Top Teachers: Lourie Sledd
Freeman H.S., exceptional education
Lourie Sledd feels fortunate to be among a group of special exceptional education teachers in Henrico County.
But the parents of the students she’s taught feel fortunate that she’s been looking out for their children.
Sledd has spent her entire teaching career – more than two decades – in Henrico. She was inspired to work with intellectually disabled students by her sister, who taught such students in Henrico and Richmond before becoming a guidance counselor at Cosby High School in Chesterfield, where she works today.
Sledd landed at Freeman when it began its full-time program for intellectually disabled students 10 years ago.
Students in the program suffer from a range of disabilities, so she works to find ways to reach each one effectively. The program combines core academics with vocational and life skills. Some of her students also take mainstream elective courses at the school.
“Without Lourie’s leadership,” one nominator wrote, “the students in her class would be very isolated. Instead, they are part of the fabric of Freeman -- young people who attend plays, football games, talent shows; young people who have jobs all over the school and in the community; young people who have the opportunity to make connections with their peers and teachers all day long.”
That, according to Sledd, is her goal every day.
“My kids, I just see them every day walking through the door, and I think about the obstacles they must face before they walk through that door,” Sledd said. “Their bravery, all the challenges they face just keep me going.”
But she’s adamant that what she does is no more significant that what dozens of others of teachers in the county do.
“I am only one of 100 exceptional ed teachers who should get this [recognition], and I really mean this,” she said. “I know many special ed teachers who work late every day and then work all weekend.”
Sledd helped create the Career Pathways Club at Freeman, a program that allows mainstream and disabled students to work side by side selling spirit items in school and at sporting events while developing real-world business skills at the same time. She also is heavily invested in the all-star basketball league, which matches teams of disabled students from county high schools against each other in weekly basketball games.
To Sledd, the most visible change during her time as an educator has been the way that mainstream students have accepted and welcomed special education students into their lives. At Freeman, one of her students even was crowned homecoming king.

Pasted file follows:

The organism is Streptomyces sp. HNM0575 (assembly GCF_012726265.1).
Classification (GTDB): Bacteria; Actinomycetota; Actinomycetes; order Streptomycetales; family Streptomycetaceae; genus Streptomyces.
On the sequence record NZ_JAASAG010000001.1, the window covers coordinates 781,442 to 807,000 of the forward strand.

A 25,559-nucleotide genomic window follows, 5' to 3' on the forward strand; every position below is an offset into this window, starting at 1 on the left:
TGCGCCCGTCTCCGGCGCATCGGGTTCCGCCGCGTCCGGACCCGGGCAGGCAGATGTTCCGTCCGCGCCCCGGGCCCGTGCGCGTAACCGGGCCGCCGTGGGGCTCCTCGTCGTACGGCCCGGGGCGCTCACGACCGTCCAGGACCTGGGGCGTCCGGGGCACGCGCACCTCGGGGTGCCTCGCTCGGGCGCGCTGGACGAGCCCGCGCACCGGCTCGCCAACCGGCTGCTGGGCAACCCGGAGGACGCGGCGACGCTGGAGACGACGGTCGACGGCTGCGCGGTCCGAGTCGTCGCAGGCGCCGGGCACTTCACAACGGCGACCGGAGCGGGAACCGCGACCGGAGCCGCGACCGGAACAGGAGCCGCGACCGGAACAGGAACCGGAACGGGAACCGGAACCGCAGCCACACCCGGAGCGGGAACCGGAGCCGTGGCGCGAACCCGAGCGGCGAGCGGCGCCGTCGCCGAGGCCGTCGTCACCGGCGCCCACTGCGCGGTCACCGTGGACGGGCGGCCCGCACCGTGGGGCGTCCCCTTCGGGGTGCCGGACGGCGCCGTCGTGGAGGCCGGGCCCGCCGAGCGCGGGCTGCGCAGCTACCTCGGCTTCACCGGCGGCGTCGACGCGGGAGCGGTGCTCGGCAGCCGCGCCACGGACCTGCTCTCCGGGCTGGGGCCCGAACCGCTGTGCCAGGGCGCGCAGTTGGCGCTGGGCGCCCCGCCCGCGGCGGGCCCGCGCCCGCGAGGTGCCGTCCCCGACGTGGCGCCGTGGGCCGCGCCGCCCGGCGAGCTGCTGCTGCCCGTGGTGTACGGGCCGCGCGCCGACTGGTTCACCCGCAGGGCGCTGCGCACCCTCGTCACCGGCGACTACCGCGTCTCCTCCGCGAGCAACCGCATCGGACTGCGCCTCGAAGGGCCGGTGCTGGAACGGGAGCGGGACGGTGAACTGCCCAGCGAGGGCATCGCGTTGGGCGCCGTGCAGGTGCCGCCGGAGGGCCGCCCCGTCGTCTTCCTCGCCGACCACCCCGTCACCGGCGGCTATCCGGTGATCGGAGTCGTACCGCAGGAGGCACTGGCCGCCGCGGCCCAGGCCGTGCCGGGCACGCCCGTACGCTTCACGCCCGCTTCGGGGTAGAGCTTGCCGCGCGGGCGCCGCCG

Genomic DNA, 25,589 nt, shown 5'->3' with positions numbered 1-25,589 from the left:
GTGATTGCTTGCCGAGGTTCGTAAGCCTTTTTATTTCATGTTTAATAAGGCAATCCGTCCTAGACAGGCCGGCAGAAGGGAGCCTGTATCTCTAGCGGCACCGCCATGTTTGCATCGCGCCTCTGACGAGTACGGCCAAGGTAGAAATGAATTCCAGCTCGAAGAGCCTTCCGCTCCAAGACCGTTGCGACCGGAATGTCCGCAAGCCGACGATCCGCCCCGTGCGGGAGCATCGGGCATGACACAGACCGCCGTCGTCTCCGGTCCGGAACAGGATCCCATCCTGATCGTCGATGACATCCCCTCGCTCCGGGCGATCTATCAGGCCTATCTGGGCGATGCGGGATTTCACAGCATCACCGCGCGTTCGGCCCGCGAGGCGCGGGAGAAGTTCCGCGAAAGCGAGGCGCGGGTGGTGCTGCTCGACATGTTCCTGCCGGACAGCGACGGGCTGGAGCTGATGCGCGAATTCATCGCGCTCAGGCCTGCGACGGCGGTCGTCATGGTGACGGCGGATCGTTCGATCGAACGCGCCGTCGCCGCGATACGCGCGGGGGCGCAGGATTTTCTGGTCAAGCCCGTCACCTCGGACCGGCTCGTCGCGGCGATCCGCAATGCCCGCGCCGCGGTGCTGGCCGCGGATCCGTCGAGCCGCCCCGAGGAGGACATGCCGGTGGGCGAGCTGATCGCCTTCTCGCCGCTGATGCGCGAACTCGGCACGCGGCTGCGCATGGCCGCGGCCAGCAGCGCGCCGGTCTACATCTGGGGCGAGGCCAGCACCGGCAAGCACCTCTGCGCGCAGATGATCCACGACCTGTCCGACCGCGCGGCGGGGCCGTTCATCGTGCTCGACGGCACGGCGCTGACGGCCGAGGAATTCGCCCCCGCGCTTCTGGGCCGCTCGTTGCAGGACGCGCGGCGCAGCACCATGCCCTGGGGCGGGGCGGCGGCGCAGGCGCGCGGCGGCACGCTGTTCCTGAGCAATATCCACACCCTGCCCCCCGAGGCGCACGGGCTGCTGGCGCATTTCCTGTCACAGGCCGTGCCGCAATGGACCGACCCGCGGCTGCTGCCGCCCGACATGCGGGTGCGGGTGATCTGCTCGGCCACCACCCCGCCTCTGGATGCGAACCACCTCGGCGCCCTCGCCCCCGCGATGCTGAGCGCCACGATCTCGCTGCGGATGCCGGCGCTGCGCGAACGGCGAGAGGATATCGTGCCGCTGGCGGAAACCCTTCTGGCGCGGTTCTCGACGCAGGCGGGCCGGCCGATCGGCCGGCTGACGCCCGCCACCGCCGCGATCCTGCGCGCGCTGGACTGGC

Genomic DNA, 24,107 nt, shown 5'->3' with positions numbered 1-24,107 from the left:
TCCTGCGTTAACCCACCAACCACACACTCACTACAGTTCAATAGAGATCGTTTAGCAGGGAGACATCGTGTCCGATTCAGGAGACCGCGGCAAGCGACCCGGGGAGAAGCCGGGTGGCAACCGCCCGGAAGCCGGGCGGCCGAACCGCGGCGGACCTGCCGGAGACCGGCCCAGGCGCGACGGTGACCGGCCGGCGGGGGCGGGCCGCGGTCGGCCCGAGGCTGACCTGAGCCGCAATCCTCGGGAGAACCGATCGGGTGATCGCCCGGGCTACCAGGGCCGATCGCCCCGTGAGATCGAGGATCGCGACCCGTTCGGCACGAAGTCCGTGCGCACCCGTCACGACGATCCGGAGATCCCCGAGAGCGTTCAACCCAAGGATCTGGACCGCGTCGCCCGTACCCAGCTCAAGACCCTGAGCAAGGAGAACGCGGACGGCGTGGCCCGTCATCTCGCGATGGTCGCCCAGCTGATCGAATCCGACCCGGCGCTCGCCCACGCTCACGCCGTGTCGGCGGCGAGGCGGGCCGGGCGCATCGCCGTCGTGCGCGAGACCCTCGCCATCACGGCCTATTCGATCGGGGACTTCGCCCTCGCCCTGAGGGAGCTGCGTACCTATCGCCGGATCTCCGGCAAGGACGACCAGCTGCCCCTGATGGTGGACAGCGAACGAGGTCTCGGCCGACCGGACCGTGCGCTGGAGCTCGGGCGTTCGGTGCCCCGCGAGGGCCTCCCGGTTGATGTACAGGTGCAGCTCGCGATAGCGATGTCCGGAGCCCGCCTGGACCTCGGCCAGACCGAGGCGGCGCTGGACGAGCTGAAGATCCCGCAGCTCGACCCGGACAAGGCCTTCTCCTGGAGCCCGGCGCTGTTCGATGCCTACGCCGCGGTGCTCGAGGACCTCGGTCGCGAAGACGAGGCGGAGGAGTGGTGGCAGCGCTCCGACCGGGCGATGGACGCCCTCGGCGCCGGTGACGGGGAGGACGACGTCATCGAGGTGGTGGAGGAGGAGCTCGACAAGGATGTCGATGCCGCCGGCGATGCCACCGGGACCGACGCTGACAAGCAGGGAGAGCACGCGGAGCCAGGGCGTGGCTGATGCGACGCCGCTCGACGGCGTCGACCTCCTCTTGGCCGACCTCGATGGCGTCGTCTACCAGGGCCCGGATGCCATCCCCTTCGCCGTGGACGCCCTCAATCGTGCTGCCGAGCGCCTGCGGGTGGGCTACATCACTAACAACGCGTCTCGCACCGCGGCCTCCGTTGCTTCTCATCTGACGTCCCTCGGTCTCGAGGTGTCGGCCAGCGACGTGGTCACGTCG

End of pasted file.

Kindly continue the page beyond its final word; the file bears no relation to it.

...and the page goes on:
“That’s what they want more than anything, is friends,” Sledd said. “They’re just part of the gang now.”
Students with certain intellectual disabilities are permitted to stay in high school until the age of 22.
As a result, Sledd has taught some students for as long as seven years. She considers the best part of her job to be the realization that she’s helped her students thrive in school – and in life.
“They come in as immature teenagers and leave as young adults,” she said. “It’s very fulfilling knowing that you helped them along the way. Many of them will get jobs, be productive citizens and hopefully lead happy lives. Being part of that is very special.
“They’re just amazing kids. I get strength from them.”
The 10th Annual Filipino Festival will be held Aug. 7-8 at Our Lady of Lourdes Church, 8200 Woodman Rd., beginning with opening ceremonies at 5 p.m. Friday and continuing with live entertainment, food and exhibits until 10 p.m. On Saturday the festival will take place from 10 a.m. to 10 p.m. with a full schedule of performances featuring traditional Filipino dance, music and song.
Filipino cuisine, including BBQ, pansit, lumpia, adobo, halo-halo, lechon, empanada and leche flan, will be available for purchase. The festival will also feature a children's area, church tours, exhibits, and health screenings. > Read more.
The Children’s Museum of Richmond last week opened its new Short Pump location at Short Pump Town Center, to the delight of children who attended a sneak preview of the location July 10. The new facility, located under the forthcoming LL Bean store (formerly the food court) is 8,500 square feet in size – much larger than CMoR’s former Short Pump location at West Broad Village, which opened in 2010. The new space includes The CarMax Foundation Service Station, the Silver Diner, a grocery store, a performance stage and an art studio, as well as a giant Light Bright Wall. > Read more.
The Virginia Hispanic Chamber of Commerce and Henrico Police are both presenting community events tomorrow, Aug. 1. The Feria Community Resource Fair at Richmond International Raceway brings together community service providers, embassies/consulates from Latin American countries, government agencies, nonprofit organizations and corporations that impact the Latino community. The Division of Police’s Community Day will feature demonstrations and displays from police, fire, animal protection and sheriff’s office, as well as family activities, food, entertainment and more. Other events this weekend include wine, chess and theatre! For all our top picks this weekend, click here! > Read more.
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